March 16, 2012
Anonymous-OS Released Into The Wild…Best To Steer Clear
Michael Harper for RedOrbit.com
A new operating system called “Anonymous-OS” has been released on the internet. The operating system bears the name of the now infamous “hacktivist” collective “Anonymous” and includes a number of hacking tools. However, the “official” word from Anonymous is that they have nothing to do with the operating software. Despite the unsavory nature of the group and numerous warnings against downloading the software, more than 26,000 copies have been downloaded as of March 15, 2012.
Those behind the 1.5GB sized operating system replete with these tools have asked those who download it not to use it to destroy websites.
Shortly after the OS was made available to the public, the “official” Twitter account for Anonymous denied its authenticity, saying “The Anon OS is fake it is wrapped in trojans. RT”.
Not to be outdone, a Twitter account linked to the OS claimed that the software was safe.
The software is available via the Sound Forge website.
Rik Ferguson, director of Trend Micro´s European Security Research told BBC News that it is “a functional OS with a bunch of pre-installed tools that can be used for things like looking for [database] vulnerabilities or password cracking.”
Similar tools can be found in an alternate version of Linux known as BackTrack. Mr. Ferguson said that he was looking more deeply into the software to see if there were any major threats lying in the background.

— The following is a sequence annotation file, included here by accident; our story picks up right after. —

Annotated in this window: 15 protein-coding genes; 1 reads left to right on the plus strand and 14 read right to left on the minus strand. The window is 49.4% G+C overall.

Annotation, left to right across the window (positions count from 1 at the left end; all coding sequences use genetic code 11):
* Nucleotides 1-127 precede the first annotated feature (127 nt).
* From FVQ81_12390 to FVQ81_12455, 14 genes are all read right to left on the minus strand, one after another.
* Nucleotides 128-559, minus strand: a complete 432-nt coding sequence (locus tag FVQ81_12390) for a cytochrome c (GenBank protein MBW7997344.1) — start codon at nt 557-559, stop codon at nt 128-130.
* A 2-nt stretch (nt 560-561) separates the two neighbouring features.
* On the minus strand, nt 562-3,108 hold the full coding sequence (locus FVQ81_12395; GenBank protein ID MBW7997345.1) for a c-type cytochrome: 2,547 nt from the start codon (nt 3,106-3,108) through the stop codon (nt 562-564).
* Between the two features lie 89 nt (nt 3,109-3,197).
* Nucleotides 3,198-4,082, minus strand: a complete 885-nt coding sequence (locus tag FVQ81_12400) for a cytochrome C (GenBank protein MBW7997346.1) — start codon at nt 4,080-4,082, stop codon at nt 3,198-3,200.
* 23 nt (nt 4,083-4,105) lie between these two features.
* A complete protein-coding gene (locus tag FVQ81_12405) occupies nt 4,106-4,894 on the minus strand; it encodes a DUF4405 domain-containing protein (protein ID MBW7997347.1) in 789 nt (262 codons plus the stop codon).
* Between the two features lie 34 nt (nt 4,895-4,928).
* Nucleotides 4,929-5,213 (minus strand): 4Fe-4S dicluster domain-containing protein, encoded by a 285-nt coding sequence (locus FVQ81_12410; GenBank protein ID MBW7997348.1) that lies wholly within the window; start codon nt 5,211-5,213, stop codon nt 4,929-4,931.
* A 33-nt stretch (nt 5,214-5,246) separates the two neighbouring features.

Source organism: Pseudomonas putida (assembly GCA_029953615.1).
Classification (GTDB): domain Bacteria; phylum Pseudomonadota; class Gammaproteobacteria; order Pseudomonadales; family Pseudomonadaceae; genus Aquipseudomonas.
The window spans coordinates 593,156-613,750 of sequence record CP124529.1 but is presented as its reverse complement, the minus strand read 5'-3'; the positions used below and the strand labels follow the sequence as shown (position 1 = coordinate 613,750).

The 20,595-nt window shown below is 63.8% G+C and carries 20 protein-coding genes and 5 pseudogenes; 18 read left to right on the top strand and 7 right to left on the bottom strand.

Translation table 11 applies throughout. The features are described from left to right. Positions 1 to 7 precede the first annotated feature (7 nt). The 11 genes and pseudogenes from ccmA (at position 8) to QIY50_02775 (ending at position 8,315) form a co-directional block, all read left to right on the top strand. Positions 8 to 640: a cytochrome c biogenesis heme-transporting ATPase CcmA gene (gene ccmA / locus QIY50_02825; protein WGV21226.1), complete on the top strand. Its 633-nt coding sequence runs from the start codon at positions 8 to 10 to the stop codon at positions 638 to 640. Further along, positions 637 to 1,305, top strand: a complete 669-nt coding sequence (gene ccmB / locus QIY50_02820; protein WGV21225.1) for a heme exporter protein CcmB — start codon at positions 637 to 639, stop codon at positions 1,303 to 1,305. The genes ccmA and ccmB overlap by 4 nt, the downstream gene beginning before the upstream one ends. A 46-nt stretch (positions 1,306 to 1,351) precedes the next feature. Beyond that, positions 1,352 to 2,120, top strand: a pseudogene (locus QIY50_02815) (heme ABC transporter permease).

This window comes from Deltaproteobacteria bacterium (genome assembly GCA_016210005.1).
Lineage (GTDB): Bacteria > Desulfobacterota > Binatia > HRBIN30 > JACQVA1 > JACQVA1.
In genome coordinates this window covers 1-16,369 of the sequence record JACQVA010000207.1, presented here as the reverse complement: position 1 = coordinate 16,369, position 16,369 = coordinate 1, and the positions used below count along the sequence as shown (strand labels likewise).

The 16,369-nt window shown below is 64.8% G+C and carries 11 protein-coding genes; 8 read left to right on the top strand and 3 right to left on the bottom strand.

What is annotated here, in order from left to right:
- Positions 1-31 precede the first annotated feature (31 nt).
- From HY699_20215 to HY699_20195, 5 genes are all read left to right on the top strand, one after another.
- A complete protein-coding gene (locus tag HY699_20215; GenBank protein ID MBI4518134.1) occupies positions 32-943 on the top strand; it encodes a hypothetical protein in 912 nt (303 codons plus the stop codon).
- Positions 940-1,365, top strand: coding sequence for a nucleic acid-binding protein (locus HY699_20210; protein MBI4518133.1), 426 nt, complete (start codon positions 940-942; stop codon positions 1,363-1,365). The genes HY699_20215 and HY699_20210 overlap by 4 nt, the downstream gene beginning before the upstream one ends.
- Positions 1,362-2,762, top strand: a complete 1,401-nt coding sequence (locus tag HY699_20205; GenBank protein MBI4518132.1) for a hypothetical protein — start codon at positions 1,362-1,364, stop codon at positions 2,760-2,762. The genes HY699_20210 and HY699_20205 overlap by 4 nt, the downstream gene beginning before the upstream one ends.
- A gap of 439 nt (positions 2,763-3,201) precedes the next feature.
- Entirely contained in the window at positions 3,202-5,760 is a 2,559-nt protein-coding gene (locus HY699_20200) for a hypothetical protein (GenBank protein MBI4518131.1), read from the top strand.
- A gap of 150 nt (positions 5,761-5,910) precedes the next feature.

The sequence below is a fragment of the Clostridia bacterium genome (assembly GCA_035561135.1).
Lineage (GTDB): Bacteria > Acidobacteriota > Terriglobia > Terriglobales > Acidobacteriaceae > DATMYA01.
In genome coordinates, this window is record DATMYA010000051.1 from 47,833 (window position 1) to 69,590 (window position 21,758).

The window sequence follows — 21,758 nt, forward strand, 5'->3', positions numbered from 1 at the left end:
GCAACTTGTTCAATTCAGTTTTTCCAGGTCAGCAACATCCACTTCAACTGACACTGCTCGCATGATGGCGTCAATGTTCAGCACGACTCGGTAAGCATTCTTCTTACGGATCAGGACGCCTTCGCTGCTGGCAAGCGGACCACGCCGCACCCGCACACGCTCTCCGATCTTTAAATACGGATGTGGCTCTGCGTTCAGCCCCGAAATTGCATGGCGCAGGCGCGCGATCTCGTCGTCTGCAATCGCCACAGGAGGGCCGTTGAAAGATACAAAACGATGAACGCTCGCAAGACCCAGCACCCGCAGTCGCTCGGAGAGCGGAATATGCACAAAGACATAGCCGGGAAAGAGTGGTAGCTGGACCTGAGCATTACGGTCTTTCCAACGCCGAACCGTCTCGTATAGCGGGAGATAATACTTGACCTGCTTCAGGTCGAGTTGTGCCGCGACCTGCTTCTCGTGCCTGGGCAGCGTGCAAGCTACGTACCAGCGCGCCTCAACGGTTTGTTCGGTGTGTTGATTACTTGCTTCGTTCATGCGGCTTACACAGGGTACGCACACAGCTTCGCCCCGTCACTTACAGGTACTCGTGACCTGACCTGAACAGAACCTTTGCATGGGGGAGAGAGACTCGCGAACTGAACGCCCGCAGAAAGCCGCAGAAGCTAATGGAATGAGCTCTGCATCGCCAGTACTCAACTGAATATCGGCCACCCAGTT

Besides the fact that this software has been created and released by unknown people associated with very questionable beliefs and behavior, there are other reasons to avoid this operating system at all costs.
In the backlash of the MegaUpload debacle, countless users who wanted to be a part of the “Anonymous” movement downloaded a piece of software called Slowloris, used for DDoS attacks. Around this same time, another user was able to slip in a very dangerous trojan called Zeus into the Slowloris software. Zeus is a piece of software designed to grab banking credentials from infected systems. So as many users took part in this “hacktivism”, other users walked away with the banking credentials of these users.
Graham Cluley, senior researcher at Sophos Security put it best when he posed this question to the BBC: “Who would want to put their trust in a piece of unknown software written by unknown people on a webpage that they don´t know is safe or not?”